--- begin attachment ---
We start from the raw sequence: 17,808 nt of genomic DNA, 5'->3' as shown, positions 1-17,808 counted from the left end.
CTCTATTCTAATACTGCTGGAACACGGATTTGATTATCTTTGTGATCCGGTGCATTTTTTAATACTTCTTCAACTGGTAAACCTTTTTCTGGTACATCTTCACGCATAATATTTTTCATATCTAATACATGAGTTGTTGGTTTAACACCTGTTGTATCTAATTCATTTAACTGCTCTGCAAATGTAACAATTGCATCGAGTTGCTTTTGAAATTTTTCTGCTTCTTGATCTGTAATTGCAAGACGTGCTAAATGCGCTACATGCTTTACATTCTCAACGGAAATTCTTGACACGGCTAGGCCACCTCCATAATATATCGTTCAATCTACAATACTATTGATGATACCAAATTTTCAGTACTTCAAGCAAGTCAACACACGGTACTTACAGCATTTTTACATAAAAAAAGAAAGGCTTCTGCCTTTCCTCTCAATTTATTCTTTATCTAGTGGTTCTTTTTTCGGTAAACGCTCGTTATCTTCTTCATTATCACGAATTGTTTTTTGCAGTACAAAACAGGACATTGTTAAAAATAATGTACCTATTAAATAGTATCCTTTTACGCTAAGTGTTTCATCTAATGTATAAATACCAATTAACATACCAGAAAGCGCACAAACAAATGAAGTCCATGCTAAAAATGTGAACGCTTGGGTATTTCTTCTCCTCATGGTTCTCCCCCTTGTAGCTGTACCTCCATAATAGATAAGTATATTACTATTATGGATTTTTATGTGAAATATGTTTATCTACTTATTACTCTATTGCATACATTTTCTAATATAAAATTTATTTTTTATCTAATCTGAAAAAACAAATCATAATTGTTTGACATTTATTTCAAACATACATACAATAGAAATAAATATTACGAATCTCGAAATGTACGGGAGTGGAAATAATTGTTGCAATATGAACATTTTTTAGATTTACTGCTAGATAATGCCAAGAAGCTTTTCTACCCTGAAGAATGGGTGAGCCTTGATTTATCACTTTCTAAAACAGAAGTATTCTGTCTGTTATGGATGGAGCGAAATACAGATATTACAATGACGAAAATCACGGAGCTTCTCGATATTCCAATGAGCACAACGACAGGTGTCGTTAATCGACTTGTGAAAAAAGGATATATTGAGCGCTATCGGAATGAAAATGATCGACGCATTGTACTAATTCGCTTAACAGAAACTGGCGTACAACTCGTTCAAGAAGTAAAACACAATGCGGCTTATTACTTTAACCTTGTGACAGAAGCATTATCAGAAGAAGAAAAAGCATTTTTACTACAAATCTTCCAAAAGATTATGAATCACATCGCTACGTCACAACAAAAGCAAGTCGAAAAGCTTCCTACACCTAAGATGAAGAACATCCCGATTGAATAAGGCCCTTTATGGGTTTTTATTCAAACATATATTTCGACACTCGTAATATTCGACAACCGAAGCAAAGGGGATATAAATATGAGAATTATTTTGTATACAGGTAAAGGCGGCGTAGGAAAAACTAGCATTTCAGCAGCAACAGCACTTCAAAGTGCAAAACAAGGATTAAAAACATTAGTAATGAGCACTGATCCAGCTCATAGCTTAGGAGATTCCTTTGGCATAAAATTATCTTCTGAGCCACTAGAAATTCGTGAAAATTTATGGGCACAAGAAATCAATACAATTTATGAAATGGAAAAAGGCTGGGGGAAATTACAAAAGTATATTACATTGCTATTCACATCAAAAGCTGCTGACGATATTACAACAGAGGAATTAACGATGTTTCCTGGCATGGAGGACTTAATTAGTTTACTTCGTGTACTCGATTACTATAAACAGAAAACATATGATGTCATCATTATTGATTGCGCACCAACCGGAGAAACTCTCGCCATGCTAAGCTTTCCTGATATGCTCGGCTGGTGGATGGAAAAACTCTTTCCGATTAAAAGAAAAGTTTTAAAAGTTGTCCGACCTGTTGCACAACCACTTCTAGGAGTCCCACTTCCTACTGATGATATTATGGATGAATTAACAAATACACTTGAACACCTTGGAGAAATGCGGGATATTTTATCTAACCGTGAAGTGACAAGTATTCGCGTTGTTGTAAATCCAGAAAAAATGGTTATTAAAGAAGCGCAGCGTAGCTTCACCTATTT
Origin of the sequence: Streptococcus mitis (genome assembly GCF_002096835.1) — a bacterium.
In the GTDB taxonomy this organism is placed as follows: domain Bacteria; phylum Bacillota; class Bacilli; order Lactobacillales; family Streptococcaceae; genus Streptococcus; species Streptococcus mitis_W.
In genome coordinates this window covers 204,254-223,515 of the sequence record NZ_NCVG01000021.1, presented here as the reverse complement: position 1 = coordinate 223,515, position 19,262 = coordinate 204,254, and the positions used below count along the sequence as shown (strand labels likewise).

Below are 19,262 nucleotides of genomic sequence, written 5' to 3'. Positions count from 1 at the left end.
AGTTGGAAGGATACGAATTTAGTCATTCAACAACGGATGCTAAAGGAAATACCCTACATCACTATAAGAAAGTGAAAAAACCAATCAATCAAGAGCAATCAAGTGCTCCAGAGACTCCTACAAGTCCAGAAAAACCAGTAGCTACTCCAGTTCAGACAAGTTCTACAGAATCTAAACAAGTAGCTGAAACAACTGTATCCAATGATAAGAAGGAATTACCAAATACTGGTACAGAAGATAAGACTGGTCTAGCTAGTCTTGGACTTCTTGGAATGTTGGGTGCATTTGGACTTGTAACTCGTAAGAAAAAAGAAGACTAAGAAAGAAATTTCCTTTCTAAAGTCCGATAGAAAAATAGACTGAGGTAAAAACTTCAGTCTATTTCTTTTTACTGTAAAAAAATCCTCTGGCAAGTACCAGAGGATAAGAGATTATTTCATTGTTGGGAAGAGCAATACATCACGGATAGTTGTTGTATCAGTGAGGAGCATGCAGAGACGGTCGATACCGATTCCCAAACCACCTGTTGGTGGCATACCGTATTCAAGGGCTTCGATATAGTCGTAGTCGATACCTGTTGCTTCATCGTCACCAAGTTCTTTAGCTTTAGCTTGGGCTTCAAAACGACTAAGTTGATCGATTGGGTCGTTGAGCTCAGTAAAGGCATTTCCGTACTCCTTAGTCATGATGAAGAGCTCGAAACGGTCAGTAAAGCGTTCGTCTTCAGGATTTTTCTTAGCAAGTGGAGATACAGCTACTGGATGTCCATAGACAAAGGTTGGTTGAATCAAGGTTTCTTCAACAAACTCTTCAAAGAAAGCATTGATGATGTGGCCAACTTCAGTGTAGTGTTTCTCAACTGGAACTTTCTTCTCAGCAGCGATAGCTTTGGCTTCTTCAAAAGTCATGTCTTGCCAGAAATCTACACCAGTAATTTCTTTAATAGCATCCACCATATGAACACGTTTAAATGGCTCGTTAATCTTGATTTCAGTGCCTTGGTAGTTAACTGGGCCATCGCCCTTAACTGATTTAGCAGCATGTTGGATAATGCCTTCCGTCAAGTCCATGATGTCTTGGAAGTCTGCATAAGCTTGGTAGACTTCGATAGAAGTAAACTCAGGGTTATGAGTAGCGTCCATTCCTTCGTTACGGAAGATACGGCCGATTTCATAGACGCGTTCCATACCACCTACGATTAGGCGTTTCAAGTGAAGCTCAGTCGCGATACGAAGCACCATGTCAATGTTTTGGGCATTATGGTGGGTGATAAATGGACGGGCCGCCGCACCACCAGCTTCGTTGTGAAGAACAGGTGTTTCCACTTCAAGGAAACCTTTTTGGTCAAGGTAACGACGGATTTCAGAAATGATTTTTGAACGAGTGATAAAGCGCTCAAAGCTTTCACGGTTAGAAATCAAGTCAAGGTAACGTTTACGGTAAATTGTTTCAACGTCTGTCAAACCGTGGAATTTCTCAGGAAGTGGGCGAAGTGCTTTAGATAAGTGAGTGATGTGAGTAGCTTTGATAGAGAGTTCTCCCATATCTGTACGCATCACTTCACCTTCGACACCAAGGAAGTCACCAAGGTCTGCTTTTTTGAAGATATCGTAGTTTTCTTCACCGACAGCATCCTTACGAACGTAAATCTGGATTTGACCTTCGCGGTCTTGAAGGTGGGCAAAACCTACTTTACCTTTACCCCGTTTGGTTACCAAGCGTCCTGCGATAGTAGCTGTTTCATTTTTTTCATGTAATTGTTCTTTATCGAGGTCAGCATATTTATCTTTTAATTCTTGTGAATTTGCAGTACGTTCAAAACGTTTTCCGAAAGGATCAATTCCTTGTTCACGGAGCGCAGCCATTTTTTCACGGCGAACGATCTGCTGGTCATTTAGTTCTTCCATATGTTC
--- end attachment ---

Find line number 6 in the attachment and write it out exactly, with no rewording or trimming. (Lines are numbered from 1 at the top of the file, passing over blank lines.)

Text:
Below are 19,262 nucleotides of genomic sequence, written 5' to 3'. Positions count from 1 at the left end.